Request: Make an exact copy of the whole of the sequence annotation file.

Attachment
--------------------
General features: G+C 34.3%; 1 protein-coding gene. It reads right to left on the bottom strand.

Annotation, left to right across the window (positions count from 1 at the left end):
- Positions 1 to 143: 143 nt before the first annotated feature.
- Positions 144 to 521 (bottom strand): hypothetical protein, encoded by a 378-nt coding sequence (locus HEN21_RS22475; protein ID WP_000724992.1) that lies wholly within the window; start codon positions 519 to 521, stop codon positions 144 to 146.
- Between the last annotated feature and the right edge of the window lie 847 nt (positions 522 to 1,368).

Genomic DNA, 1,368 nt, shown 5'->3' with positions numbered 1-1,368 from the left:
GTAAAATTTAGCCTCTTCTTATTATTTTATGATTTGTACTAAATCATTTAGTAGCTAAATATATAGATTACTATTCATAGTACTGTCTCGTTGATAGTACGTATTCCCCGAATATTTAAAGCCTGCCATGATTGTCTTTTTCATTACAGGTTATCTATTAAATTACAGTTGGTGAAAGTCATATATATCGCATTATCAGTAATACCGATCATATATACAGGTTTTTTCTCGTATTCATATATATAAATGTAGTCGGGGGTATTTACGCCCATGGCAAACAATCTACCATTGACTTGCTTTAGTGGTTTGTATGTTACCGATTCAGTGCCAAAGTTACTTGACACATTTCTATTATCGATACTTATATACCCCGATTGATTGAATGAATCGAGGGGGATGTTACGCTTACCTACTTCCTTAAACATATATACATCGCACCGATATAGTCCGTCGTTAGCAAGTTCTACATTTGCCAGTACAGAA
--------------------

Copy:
General features: G+C 34.3%; 1 protein-coding gene. It reads right to left on the bottom strand.

Annotation, left to right across the window (positions count from 1 at the left end):
- Positions 1 to 143: 143 nt before the first annotated feature.
- Positions 144 to 521 (bottom strand): hypothetical protein, encoded by a 378-nt coding sequence (locus HEN21_RS22475; protein ID WP_000724992.1) that lies wholly within the window; start codon positions 519 to 521, stop codon positions 144 to 146.
- Between the last annotated feature and the right edge of the window lie 847 nt (positions 522 to 1,368).

Genomic DNA, 1,368 nt, shown 5'->3' with positions numbered 1-1,368 from the left:
GTAAAATTTAGCCTCTTCTTATTATTTTATGATTTGTACTAAATCATTTAGTAGCTAAATATATAGATTACTATTCATAGTACTGTCTCGTTGATAGTACGTATTCCCCGAATATTTAAAGCCTGCCATGATTGTCTTTTTCATTACAGGTTATCTATTAAATTACAGTTGGTGAAAGTCATATATATCGCATTATCAGTAATACCGATCATATATACAGGTTTTTTCTCGTATTCATATATATAAATGTAGTCGGGGGTATTTACGCCCATGGCAAACAATCTACCATTGACTTGCTTTAGTGGTTTGTATGTTACCGATTCAGTGCCAAAGTTACTTGACACATTTCTATTATCGATACTTATATACCCCGATTGATTGAATGAATCGAGGGGGATGTTACGCTTACCTACTTCCTTAAACATATATACATCGCACCGATATAGTCCGTCGTTAGCAAGTTCTACATTTGCCAGTACAGAA